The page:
To help you stay protected, here are some things that we will never do:
Please remain vigilant.
Stop – Take a moment to think.
Challenge – Don’t be afraid to ask questions or to say “No” and end the conversation.
Protect – Contact the building society or the bank from which you have made a payment immediately if you think that you have been the victim of fraud.
We understand that some customers may be worried about the effect that contracting the Coronavirus (COVID-19) could have on their finances, for example due to a drop in income as a result of contracting the virus or because of the measures imposed to stop it spreading. If you have any concerns about how this could affect you and your mortgage, please click here to read the leaflet produced by the Building Societies Association and National Debtline or please get in touch on 01664 414141.
Please click here to see a list of Frequently Asked Questions for our members.
The Melton Building Society
We will try to ensure that we resolve all our complaints by the close of business on the business day following receipt of the complaint by you. If the complaint is resolved by the close of the third business day, we will issue a Summary Resolution Communication.
If this is not possible then we will ensure that we send you an acknowledgement within 5 days of your complaint being received. This will set out the name of the person dealing with the complaint. Included with that letter will be a copy of our complaints leaflet which sets out our Internal Complaints Procedure.
We will keep you informed of the progress of action being taken to resolve your complaint. In most cases you will receive a response within 4 weeks of us initially receiving your complaint. However, in the unlikely event that we are unable to provide a response within 4 weeks, we will write to you with an update, explaining the reasons for the delay, along with details of when you can expect to receive our response.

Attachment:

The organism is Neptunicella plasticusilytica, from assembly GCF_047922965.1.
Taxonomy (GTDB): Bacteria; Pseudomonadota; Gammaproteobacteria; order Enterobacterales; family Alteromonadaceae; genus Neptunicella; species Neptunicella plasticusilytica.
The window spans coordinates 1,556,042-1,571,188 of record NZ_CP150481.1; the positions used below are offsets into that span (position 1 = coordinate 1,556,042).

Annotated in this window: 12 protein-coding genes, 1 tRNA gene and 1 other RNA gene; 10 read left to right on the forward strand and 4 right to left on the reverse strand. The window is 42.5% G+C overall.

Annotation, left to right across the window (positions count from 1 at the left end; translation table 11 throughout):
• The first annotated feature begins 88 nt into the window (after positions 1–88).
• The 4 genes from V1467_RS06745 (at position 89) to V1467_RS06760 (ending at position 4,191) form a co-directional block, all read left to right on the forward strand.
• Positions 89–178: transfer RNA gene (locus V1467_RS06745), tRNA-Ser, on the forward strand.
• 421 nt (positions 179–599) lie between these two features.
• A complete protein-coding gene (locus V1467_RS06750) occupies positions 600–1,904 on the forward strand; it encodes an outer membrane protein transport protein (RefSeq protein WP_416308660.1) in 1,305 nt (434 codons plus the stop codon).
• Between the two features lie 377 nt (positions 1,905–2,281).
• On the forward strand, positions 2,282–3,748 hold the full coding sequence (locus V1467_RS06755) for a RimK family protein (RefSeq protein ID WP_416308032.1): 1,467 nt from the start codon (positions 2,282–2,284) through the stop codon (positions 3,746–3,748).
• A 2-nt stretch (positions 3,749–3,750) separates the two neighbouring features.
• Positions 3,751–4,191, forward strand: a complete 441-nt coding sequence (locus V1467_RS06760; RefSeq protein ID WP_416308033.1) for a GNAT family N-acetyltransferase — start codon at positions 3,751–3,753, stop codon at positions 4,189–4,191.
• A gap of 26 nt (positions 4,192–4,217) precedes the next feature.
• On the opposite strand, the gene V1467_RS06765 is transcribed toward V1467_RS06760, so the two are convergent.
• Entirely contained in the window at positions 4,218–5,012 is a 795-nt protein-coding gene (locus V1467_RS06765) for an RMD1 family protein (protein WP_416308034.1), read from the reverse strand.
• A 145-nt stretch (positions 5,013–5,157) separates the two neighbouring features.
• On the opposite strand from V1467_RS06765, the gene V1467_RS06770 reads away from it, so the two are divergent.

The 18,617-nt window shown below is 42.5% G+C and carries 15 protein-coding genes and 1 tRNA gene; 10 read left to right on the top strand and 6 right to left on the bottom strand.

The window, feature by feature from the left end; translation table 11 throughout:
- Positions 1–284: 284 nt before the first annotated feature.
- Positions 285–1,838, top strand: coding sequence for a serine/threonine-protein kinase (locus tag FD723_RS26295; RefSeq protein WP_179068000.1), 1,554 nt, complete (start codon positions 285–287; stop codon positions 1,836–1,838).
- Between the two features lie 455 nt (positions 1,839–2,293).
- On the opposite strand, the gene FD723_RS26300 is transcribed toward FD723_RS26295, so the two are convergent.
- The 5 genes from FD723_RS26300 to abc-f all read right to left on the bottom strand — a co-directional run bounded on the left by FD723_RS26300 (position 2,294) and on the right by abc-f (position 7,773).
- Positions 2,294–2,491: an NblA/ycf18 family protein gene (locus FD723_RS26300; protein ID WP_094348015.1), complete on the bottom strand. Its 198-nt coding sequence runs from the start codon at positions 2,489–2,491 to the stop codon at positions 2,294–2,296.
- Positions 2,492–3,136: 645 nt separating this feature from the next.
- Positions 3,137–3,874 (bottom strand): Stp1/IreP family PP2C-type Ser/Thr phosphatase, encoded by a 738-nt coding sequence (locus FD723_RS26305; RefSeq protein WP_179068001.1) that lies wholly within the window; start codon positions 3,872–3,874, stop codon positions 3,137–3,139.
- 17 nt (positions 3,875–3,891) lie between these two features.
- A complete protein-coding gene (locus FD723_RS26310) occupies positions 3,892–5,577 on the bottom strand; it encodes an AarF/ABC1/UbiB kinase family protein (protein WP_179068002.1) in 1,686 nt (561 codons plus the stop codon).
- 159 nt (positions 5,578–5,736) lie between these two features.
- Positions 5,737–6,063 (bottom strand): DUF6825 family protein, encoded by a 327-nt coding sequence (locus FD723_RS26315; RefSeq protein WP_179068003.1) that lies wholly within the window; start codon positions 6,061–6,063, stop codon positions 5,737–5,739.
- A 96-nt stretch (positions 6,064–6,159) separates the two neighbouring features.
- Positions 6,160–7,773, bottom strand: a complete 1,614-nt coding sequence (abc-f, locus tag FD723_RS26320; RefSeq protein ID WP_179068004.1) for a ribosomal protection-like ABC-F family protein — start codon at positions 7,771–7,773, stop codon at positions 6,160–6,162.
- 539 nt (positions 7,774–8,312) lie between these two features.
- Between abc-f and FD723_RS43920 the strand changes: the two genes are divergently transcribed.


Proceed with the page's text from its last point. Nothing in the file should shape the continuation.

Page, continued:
By the end of eight weeks after receipt of your complaint we will send you our Final Response. If we have not been able to provide our Final Response in this time we will tell you our reasons for the further delay and indicate to you when we are able to do this. At this stage you can refer the complaint to the Financial Ombudsman Service if you are either dissatisfied with our Final Response or with the further delay. Details of the Financial Ombudsman Service will be sent to you at this stage. If we have not been able to resolve the complaint we will ask you at this stage if you would be happy to extend the period by which we can resolve the complaint before you decide to refer the matter to the Financial Ombudsman Service.
When you receive the Final Response from us and if you are not satisfied then you should ensure that you refer the complaint to the Financial Ombudsman Service within 6 months from the date when the Final Response is sent to you by us.
If you do not refer your complaint in time, the Ombudsman will not have our permission to consider your complaint and so will only be able to do so in very limited circumstances. For example, if the Ombudsman believes that the delay was as a result of exceptional circumstances.
It is our aim to ensure that all complaints are dealt with speedily and at the earliest stage.
Online Customers – Online Dispute Resolution
Alternative Dispute Resolution is a way for customers to have complaints settled by an independent third party without going to court. It can take place in various ways, including face-to-face, by telephone, in writing or online. Customers that buy products or services online are able to use the Online Dispute Resolution platform created by the EU commission. This allows consumers to submit their complaint through a central site which will forward the complaint to the right ADR provider. For the Society ADR is provided by the Financial Ombudsman Scheme (www.financial-ombudsman.org). If you are unhappy with the way we have resolved your complaint you can contact them directly or use the ODR platform at ec.europa.eu/consumers/odr.
How to make a complaint
A complaint can be made verbally or in writing. To make a verbal complaint you can either visit one of our branches or telephone us. You can write to us by email or letter.
Download information as a PDF document.
The Financial Conduct Authority’s deadline for PPI complaints is 29 August 2019, customers will not be able to complain about PPI after this date. For further information please visit www.fca.org.uk/ppi or call the FCA helpline on 0800 101 8800. Click here to download a copy of the FCA information leaflet.